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Goldy Luck and the three pandas
2014
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Author Notes
"In this Chinese American retelling of "Goldilocks and the Three Bears," a careless Goldy Luck wreaks havoc on the home of a family of panda bears. She eats up the littlest panda's rice porridge, breaks his rocking chair, and rumples all the blankets on his futon. When Goldy takes responsibility for her actions, she makes a new friend (and a whole plate of turnip cakes!) just in time for Chinese New Year."
First Chapter or Excerpt
When Goldy Luck was born, her mother said, "Year of the Golden Dragon--very lucky year. This child will have good luck." "She has a face as round as a gold coin," said her father. "This child will bring great wealth." But Goldy had neither great wealth nor good luck. In fact, she could never seem to keep money in her piggy bank, and she had a bad habit of breaking things. Excerpted from Goldy Luck and the Three Pandas by Natasha Yim All rights reserved by the original copyright owners. Excerpts are provided for display purposes only and may not be reproduced, reprinted or distributed without the written permission of the publisher.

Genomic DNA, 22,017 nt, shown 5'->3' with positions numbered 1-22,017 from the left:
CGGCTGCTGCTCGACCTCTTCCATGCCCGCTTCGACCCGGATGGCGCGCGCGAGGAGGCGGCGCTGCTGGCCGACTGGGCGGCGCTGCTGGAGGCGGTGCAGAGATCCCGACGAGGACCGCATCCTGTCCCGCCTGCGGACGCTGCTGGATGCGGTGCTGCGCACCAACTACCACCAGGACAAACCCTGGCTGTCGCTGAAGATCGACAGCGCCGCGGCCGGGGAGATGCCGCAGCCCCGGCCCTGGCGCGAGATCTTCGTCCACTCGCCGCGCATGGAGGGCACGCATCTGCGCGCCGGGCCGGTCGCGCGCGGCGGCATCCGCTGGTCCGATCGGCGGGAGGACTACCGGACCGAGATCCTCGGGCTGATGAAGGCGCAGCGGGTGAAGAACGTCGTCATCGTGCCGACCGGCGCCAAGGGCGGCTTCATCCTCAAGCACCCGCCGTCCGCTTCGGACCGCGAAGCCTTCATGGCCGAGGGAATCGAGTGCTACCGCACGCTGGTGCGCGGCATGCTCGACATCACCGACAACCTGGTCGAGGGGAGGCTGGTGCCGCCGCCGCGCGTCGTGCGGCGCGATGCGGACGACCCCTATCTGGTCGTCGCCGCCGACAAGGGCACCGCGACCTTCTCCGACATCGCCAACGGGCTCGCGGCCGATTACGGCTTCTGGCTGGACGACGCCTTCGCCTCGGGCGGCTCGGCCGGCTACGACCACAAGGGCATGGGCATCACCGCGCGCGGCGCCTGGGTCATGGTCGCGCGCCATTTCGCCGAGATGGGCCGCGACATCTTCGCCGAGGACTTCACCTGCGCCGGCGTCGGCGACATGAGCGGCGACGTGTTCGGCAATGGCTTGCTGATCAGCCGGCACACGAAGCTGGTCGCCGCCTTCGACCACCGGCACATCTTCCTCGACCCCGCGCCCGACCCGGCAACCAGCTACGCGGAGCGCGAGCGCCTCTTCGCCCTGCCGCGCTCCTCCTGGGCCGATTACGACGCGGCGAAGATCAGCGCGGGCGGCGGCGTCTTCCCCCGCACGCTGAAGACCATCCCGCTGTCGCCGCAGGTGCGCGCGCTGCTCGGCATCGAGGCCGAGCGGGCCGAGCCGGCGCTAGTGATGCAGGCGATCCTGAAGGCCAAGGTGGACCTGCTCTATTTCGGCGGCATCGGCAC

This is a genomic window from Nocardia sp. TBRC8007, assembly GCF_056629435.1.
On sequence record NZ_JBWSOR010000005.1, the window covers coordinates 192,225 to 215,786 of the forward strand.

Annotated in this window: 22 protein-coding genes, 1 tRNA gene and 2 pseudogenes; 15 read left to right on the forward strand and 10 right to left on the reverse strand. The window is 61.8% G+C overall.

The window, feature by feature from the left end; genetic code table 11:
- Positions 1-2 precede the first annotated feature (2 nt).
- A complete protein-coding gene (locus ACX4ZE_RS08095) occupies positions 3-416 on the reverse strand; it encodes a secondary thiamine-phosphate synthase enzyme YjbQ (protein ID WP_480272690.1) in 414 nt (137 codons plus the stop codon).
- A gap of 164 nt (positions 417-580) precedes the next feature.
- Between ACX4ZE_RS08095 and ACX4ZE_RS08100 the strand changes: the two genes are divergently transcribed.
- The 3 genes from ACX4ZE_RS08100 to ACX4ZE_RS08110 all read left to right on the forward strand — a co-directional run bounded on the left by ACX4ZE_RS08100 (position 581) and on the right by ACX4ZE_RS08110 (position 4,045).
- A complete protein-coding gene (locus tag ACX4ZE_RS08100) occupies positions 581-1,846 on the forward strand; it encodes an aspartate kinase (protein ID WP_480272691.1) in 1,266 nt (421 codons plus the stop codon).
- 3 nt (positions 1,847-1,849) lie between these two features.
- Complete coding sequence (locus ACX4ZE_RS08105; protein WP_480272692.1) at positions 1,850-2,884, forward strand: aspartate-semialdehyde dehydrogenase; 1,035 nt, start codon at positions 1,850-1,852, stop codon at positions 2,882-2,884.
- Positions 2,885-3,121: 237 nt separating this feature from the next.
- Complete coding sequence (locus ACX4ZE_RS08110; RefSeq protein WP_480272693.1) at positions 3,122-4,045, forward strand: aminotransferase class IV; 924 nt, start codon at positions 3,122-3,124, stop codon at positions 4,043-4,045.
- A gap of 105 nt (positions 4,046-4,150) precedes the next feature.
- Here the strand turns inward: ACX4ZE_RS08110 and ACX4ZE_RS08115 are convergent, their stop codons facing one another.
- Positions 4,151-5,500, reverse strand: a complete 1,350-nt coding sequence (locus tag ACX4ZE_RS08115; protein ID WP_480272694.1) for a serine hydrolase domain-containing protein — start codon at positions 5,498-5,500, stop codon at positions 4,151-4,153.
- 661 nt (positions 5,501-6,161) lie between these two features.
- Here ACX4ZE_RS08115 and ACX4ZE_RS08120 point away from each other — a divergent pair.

Fiction/Biography Profile
Genre
Fiction
Juvenile
Topics
Chinese Americans
Family
Bears
Pandas
Chinese New Year
Large Cover Image
Trade Reviews

  Publishers Weekly Review